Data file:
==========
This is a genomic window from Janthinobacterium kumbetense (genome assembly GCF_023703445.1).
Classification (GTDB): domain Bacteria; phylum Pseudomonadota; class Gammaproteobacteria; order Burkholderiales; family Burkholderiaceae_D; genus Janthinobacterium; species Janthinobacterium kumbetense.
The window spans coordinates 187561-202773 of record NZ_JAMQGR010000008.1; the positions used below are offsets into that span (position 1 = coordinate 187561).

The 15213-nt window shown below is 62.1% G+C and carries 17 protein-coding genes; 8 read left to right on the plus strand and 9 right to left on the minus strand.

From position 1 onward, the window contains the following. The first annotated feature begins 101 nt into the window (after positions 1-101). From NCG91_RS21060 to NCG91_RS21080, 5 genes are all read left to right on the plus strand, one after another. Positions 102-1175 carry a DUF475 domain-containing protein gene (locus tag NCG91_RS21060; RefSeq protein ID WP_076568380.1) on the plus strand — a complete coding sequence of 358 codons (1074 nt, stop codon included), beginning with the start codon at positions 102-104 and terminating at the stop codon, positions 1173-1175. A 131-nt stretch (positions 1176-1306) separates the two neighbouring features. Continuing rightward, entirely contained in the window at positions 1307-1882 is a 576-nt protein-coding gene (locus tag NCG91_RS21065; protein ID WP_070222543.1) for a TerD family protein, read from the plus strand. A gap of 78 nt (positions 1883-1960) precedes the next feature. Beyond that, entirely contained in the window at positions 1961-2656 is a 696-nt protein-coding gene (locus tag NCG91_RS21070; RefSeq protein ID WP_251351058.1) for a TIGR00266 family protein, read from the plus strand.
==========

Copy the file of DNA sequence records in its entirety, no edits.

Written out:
This is a genomic window from Janthinobacterium kumbetense (genome assembly GCF_023703445.1).
Classification (GTDB): domain Bacteria; phylum Pseudomonadota; class Gammaproteobacteria; order Burkholderiales; family Burkholderiaceae_D; genus Janthinobacterium; species Janthinobacterium kumbetense.
The window spans coordinates 187561-202773 of record NZ_JAMQGR010000008.1; the positions used below are offsets into that span (position 1 = coordinate 187561).

The 15213-nt window shown below is 62.1% G+C and carries 17 protein-coding genes; 8 read left to right on the plus strand and 9 right to left on the minus strand.

From position 1 onward, the window contains the following. The first annotated feature begins 101 nt into the window (after positions 1-101). From NCG91_RS21060 to NCG91_RS21080, 5 genes are all read left to right on the plus strand, one after another. Positions 102-1175 carry a DUF475 domain-containing protein gene (locus tag NCG91_RS21060; RefSeq protein ID WP_076568380.1) on the plus strand — a complete coding sequence of 358 codons (1074 nt, stop codon included), beginning with the start codon at positions 102-104 and terminating at the stop codon, positions 1173-1175. A 131-nt stretch (positions 1176-1306) separates the two neighbouring features. Continuing rightward, entirely contained in the window at positions 1307-1882 is a 576-nt protein-coding gene (locus tag NCG91_RS21065; protein ID WP_070222543.1) for a TerD family protein, read from the plus strand. A gap of 78 nt (positions 1883-1960) precedes the next feature. Beyond that, entirely contained in the window at positions 1961-2656 is a 696-nt protein-coding gene (locus tag NCG91_RS21070; RefSeq protein ID WP_251351058.1) for a TIGR00266 family protein, read from the plus strand.